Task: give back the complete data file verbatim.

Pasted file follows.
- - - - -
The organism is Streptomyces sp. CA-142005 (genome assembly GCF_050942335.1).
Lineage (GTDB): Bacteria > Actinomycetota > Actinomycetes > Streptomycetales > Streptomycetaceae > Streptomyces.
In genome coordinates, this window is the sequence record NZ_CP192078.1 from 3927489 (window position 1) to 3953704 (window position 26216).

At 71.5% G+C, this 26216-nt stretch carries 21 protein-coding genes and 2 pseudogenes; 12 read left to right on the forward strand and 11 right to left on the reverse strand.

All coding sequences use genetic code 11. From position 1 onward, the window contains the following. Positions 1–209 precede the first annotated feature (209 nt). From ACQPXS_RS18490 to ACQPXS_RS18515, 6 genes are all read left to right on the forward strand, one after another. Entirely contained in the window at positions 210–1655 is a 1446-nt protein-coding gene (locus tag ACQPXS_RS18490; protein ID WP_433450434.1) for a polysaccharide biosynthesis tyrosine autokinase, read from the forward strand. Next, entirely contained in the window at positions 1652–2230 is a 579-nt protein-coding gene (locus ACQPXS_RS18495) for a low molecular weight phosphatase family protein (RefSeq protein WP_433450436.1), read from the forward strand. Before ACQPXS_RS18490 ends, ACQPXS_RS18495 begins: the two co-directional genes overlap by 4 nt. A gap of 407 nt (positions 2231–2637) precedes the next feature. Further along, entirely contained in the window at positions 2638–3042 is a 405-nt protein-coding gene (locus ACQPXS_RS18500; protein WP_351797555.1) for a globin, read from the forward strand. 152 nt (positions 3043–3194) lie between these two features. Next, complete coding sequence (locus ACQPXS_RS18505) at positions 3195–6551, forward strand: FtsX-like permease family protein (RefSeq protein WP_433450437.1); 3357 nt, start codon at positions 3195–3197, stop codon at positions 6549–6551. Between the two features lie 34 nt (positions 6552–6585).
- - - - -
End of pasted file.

The organism is Streptomyces sp. CA-142005 (genome assembly GCF_050942335.1).
Lineage (GTDB): Bacteria > Actinomycetota > Actinomycetes > Streptomycetales > Streptomycetaceae > Streptomyces.
In genome coordinates, this window is the sequence record NZ_CP192078.1 from 3927489 (window position 1) to 3953704 (window position 26216).

At 71.5% G+C, this 26216-nt stretch carries 21 protein-coding genes and 2 pseudogenes; 12 read left to right on the forward strand and 11 right to left on the reverse strand.

All coding sequences use genetic code 11. From position 1 onward, the window contains the following. Positions 1–209 precede the first annotated feature (209 nt). From ACQPXS_RS18490 to ACQPXS_RS18515, 6 genes are all read left to right on the forward strand, one after another. Entirely contained in the window at positions 210–1655 is a 1446-nt protein-coding gene (locus tag ACQPXS_RS18490; protein ID WP_433450434.1) for a polysaccharide biosynthesis tyrosine autokinase, read from the forward strand. Next, entirely contained in the window at positions 1652–2230 is a 579-nt protein-coding gene (locus ACQPXS_RS18495) for a low molecular weight phosphatase family protein (RefSeq protein WP_433450436.1), read from the forward strand. Before ACQPXS_RS18490 ends, ACQPXS_RS18495 begins: the two co-directional genes overlap by 4 nt. A gap of 407 nt (positions 2231–2637) precedes the next feature. Further along, entirely contained in the window at positions 2638–3042 is a 405-nt protein-coding gene (locus ACQPXS_RS18500; protein WP_351797555.1) for a globin, read from the forward strand. 152 nt (positions 3043–3194) lie between these two features. Next, complete coding sequence (locus ACQPXS_RS18505) at positions 3195–6551, forward strand: FtsX-like permease family protein (RefSeq protein WP_433450437.1); 3357 nt, start codon at positions 3195–3197, stop codon at positions 6549–6551. Between the two features lie 34 nt (positions 6552–6585).